Hear what an expert has to say about these fascinating events
Ed Nissen is a professor and Canada Research Chair at the School of Earth and Ocean Sciences at UVic, who specializes in seismology: the study of earthquakes. In an interview with the Martlet, he answered all of our questions about earthquakes, including whether or not they’re connected to climate change.
According to Nissen, an earthquake is “a sudden release of stored elastic strain energy within the Earth caused by the motion of tectonic plates.” But what does that mean? We had him explain further.
The Earth’s outer shell is made of rigid plates. These plates can move into, under, past or apart from each other, explained Nissen. The stress of these movements causes strain to build up along faults — the lines deep underground where the Earth’s plates meet each other. Most of the time, these faults are locked in place by friction. Sometimes, when the stress becomes too much, the faults slip. This slip is an earthquake.
You might have heard people talking about “The Big One,” a massive earthquake that is set to hit the West Coast of North America. We asked Dr. Nissen to explain this idea, and how likely it is to happen.
“The main fault that we think about in British Columbia is actually offshore,” said Nissen. “It’s called the Cascadia Megathrust.” At this fault, also called the Cascadia Subduction Zone, the Pacific seafloor is being pushed underneath the North American plate, he explained. “Most of the time the fault is locked, and then every few hundred years, it ruptures in this giant earthquake.”
Proper language is important in communicating when an earthquake, like “The Big One,” might happen, said Nissen. He explained that, in seismology, prediction is impossible. A prediction would mean that the seismologist knows exactly where an earthquake will happen, at which magnitude, and at what time.
Instead, researchers like Nissen focus their time on forecasting the likelihood of an earthquake happening in a given region, rather than predicting individual events. This is called probabilistic seismic hazard analysis, but can also be referred to as forecasting, he explained.
According to the latest forecasting, there is a one in three chance of a major earthquake caused at the Cascadia Subduction Zone happening in the next 50 years. “The Big One is inevitable,” explained Nissen. “It’s not a matter of if, it’s a matter of when.”
And when it does happen, the impact on Victoria will be enormous. Nissen says the risk is high enough that measures should be taken to reduce casualties. “We should do things like prepare, retrofit schools, retrofit hospitals, [and] make sure building codes are strong.”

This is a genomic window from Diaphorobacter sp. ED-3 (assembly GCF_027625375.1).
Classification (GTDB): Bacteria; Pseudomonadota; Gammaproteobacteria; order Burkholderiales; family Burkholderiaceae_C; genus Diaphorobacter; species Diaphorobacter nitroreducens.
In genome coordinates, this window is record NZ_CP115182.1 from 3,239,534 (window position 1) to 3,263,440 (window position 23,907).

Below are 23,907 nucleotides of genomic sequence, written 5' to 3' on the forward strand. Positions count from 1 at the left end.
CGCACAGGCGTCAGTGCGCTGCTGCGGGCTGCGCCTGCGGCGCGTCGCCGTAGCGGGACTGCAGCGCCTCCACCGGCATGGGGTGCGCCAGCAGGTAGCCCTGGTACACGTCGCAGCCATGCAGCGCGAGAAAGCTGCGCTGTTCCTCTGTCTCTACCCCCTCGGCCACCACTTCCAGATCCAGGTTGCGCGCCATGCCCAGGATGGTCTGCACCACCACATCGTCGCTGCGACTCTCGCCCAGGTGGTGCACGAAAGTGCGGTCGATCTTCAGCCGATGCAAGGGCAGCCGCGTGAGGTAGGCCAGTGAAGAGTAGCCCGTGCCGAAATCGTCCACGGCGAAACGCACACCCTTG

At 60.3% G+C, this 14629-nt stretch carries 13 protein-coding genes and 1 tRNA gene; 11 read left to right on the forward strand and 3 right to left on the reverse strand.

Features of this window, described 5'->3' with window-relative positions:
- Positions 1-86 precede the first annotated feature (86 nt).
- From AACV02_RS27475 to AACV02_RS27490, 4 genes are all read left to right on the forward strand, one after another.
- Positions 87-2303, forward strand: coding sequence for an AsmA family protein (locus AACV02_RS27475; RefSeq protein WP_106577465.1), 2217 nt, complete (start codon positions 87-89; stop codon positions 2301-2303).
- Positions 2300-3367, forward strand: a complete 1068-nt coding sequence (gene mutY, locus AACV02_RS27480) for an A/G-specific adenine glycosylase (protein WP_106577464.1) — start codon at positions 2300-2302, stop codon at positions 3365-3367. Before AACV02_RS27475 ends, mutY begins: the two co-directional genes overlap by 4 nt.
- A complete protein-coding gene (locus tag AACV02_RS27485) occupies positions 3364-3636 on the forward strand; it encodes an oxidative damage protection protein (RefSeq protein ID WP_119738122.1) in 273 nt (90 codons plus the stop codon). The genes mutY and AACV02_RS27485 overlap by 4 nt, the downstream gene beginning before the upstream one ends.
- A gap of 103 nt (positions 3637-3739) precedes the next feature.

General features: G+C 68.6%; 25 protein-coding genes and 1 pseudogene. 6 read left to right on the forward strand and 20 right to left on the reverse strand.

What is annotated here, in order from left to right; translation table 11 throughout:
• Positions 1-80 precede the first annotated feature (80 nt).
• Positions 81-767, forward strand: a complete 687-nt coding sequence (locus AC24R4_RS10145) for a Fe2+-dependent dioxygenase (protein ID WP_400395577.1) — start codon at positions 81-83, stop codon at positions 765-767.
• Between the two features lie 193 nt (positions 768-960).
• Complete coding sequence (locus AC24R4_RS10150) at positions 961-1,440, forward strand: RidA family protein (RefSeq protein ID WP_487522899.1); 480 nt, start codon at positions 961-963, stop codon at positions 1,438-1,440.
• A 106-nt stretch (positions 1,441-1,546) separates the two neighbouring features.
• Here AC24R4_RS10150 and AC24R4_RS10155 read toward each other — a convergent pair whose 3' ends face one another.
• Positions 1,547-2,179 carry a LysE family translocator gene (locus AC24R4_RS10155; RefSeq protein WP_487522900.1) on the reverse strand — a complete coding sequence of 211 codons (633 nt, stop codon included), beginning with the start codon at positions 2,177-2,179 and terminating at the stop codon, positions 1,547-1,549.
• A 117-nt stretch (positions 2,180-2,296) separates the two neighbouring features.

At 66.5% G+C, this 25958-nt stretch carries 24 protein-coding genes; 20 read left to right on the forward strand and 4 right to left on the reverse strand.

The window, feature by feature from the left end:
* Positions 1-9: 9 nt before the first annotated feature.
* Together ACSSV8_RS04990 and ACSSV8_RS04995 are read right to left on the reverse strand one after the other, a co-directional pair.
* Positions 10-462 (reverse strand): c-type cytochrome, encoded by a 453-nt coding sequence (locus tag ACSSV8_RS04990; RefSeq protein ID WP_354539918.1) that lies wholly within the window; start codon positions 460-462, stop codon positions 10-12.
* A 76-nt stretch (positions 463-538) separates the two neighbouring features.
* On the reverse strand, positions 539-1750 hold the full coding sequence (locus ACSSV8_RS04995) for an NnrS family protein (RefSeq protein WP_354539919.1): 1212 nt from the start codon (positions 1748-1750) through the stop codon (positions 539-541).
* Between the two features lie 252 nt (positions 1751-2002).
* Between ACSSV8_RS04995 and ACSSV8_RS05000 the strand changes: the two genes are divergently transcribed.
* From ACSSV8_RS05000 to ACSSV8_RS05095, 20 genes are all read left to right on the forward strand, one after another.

While the technology has not yet been implemented in B.C., there is a system to warn us about this earthquake moments before the shaking starts. It’s called earthquake early warning. “[It’s] not predicting, or even forecasting,” said Nissen. “It’s a very rapid detection of an earthquake that has just happened.” He explained that sensors would be placed underwater, at the Cascadia Subduction Zone, that will alert people on land if they detect movement of the plates.
Nissen said that this system, which is already in place in California, Oregon, and Washington, will be implemented in B.C. in the next three to five years. This means that we would have an app on our phone to let us know that an earthquake is about to start, he said.
Climate change has an impact on nearly all of our lives, and we were curious about how it might affect earthquakes. Dr. Nissen explained that, in most of the world, climate change cannot cause these events. “Earthquakes are driven by stresses at the scale of the Earth’s crust — so we’re talking depths of 10, 20 km,” he said. “The stresses from weather or climate are negligible.”
One exception is in Antarctica, where rapid loss of ice caused by warming temperatures can trigger the movement of the mantle, the layer below the Earth’s crust. This can cause earthquakes, but it isn’t a major cause for concern, said Nissen.
He’s more worried about what might happen if a climate change-related weather event took place while an earthquake did. “If an earthquake happened during an atmospheric weather event, I think that would be such a nightmare,” Nissen explained. He said that, when the ground is wet, earthquakes can easily trigger landslides and lead to more catastrophic damage.
Nissen is also concerned about what might happen if an earthquake occurred during a heat dome, like the record-breaking one we saw in 2021. “There would be lots of people probably sleeping outside in very hot temperatures,” he said. Nissen explained that debris would get in the way of first responders, who would be already busy during the emergency, and struggling to manage fires from broken gas lines.
“I think climate change is what I worry about much more than earthquakes,” Nissen said. “It’s putting life on Earth at risk.” Though he doesn’t often think about the interplay between climate change and seismology, Nissen said that the two are certainly linked when it comes to the risk of human life. “As climate hazards and bad climate events happen more and more regularly, the chances of a big earthquake happening during one of those events is going to go up.”
Dr. Nissen is an advocate for earthquake preparedness, and even includes an assignment where students have to build an earthquake survival kit in his Natural Hazards course, EOS 170. It’s an elective open to all UVic students where they learn about earthquakes, climate disasters, and more.
Anyone interested in earthquakes can check out UVic’s Earthquakes Group website to learn more about Dr. Nissen and his research team.